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  • Magda Karas

Wanna Be More Flexible? Drink More!

When I say drink more I don’t mean any alcoholic drinks that may make you feel (or made so many feel) like they can do splits and all sorts of acrobatic stuff once they have had one too many. What I mean is drink water. It is something that I can’t stress enough when talking to our clients, especially when they have been experiencing chronic stiffness and lack of flexibility.






Yes, water is the simplest and most frequently ignored reason why we are feeling stiff and inflexible. Even once you are free from subluxations because you have been getting adjusted for a while and you are trying to stretch and do exercise you can still find that really hard if you have been chronically dehydrated.


Water plays many vital roles in our system. It helps with temperature regulation, cushioning of organs and tissues, transportation of oxygen and nutrients, heat absorption from the muscles and lot more. Even mild dehydration can lead to significant problems: headaches, irritability, lack of energy, digestive problems.


The fascia layer which is the connective tissue that surrounds all the muscles and organs in our body is mainly made up of water. It allows it to smoothly glide over the muscular tissue and allow for easy movement. If it is dehydrated it sticks to the surrounding tissues restricting range of motion and giving you the feeling or stiffness.


Many studies have shown that dehydration affects collagen fibres.. When dehydrated the collagen fibres in the skin, vocal cords, intervertebral discs and joints become brittle. This leads to changes in their mechanical properties. Specifically, the studies have shown that when dehydrated, the collagen fibres’ ability to tolerate deformation, elongation and compression is compromised. When we consider how much pressure our intervertebral discs are to take each and every day as we sit, walk, lean forward, twist etc, for example, the importance of keeping them hydrated is clear to see. But this applies to many other collagen rich tissues in our body.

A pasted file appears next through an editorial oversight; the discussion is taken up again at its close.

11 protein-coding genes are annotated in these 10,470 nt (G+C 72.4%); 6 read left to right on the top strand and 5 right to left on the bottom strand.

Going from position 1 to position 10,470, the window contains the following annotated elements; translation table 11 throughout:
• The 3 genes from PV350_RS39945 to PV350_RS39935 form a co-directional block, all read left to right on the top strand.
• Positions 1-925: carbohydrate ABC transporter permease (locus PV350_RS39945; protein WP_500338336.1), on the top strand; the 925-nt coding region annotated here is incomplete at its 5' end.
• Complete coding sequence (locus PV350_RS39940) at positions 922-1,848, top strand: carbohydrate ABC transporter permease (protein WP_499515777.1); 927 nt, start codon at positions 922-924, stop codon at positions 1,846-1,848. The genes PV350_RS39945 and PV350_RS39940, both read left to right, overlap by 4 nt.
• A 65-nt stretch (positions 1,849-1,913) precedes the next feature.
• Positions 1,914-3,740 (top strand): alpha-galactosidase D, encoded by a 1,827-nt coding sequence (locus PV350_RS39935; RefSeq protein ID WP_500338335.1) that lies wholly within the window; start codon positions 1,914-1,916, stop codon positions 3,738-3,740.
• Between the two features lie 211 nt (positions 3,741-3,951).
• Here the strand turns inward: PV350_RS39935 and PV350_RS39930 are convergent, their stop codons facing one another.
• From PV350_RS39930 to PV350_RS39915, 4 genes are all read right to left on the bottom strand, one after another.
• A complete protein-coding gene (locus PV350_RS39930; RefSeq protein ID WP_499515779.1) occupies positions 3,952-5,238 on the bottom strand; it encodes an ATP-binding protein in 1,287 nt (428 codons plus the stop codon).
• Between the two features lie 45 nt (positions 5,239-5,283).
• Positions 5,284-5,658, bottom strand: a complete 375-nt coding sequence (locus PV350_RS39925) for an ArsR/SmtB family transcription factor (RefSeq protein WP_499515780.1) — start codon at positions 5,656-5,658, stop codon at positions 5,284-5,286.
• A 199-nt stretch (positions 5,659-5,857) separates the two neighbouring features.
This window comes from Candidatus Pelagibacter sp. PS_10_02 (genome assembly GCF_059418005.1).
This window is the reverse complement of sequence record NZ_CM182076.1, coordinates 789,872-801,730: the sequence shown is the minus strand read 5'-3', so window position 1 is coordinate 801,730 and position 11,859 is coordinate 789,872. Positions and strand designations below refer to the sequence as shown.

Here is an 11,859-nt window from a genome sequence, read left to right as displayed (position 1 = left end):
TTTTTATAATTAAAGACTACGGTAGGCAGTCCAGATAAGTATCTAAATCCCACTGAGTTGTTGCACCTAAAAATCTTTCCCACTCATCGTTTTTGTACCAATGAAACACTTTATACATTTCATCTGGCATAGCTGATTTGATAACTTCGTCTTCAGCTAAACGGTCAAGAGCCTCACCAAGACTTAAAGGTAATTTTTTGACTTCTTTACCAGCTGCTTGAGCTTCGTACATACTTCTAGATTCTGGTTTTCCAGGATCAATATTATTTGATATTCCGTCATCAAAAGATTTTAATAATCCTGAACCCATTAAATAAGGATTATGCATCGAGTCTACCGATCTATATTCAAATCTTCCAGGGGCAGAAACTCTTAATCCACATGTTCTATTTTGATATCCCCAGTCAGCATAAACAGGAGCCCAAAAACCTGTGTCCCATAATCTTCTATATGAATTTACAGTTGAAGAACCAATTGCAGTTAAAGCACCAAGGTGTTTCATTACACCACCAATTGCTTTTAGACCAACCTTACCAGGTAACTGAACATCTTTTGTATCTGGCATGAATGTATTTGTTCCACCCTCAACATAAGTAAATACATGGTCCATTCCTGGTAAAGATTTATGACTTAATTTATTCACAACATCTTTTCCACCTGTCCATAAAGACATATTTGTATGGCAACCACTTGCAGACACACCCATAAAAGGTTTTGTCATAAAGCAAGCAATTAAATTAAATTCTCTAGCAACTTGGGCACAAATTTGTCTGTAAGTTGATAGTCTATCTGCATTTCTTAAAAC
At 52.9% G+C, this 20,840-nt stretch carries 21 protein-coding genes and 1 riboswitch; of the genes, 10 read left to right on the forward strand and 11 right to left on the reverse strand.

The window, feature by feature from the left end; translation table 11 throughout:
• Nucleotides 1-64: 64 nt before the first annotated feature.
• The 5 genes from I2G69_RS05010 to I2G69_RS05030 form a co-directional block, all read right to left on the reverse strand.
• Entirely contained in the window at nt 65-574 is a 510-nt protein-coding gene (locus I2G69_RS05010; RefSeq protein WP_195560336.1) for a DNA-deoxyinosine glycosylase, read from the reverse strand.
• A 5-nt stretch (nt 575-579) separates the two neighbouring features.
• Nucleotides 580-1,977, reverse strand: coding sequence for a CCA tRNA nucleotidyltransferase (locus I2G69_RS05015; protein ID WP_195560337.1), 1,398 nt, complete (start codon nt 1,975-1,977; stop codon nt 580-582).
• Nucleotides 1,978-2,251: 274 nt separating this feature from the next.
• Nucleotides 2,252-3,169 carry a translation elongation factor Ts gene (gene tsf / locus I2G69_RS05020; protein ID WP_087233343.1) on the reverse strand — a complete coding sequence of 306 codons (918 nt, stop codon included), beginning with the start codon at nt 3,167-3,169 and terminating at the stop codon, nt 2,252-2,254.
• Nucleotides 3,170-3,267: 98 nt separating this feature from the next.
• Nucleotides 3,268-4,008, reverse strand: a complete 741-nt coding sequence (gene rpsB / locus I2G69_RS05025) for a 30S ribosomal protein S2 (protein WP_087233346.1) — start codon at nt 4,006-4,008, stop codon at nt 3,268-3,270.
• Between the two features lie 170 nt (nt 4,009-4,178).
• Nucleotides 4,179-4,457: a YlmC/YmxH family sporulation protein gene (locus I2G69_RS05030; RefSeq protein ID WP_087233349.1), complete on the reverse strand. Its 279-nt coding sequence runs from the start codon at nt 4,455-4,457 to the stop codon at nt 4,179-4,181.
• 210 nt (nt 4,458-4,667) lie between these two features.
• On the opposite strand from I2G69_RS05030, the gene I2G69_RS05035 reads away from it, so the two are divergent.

Dehydration not only affects fascia. A 2017 study published in European Journal of Sports and Exercise science demonstrated changes in posterior leg flexibility and stiffness based on hydration level. Subjects in the study had shown substantial decreased range of motion in straight leg raise and sit and reach tests (when you reach to your toes while sitting with legs straight) when dehydrated.

The changes observed are attributed to changes which occur in the collagen fibres as a result of dehydration. When dehydrated, the collagen fibres of the hamstrings, the connective tissue surrounding the musculotendinous unit of the muscle group, skin and fascia were more resistant to stretch. This increased level of stiffness has also been linked to higher risk of injury.


Why would we make so much fuss about your flexibility?


If thinking of your range of motion is not enough to get you to drink more water. First of all, consider that what we measure as range of motion in the clinic is motions that you need in your everyday life. Fingers to floor- you may want to use it when you are tying your shoelaces. Apley’s scratch test- you may want to use that range of motion to fasten your bra, brush your hair or dry your back and so on.

You don’t need to know the names of the test but the reason why we are working on the range of motion and are encouraging you with all the advice to improve it, is so that you can go about your daily life feeling confident and comfortable in your body no matter what you, and that simple everyday tasks such as putting socks on or a jacket are not a problem every again.


So there is it, one of the simplest ways you can improve your health and you can start from right now with no extra cost. Grab yourself a glass of water and take a few deep breaths. Yes, deep breathing is also something that we are big fans of, but that’s another blog’s story. Keep checking with us for more tips on how to live a happier and healthier life.







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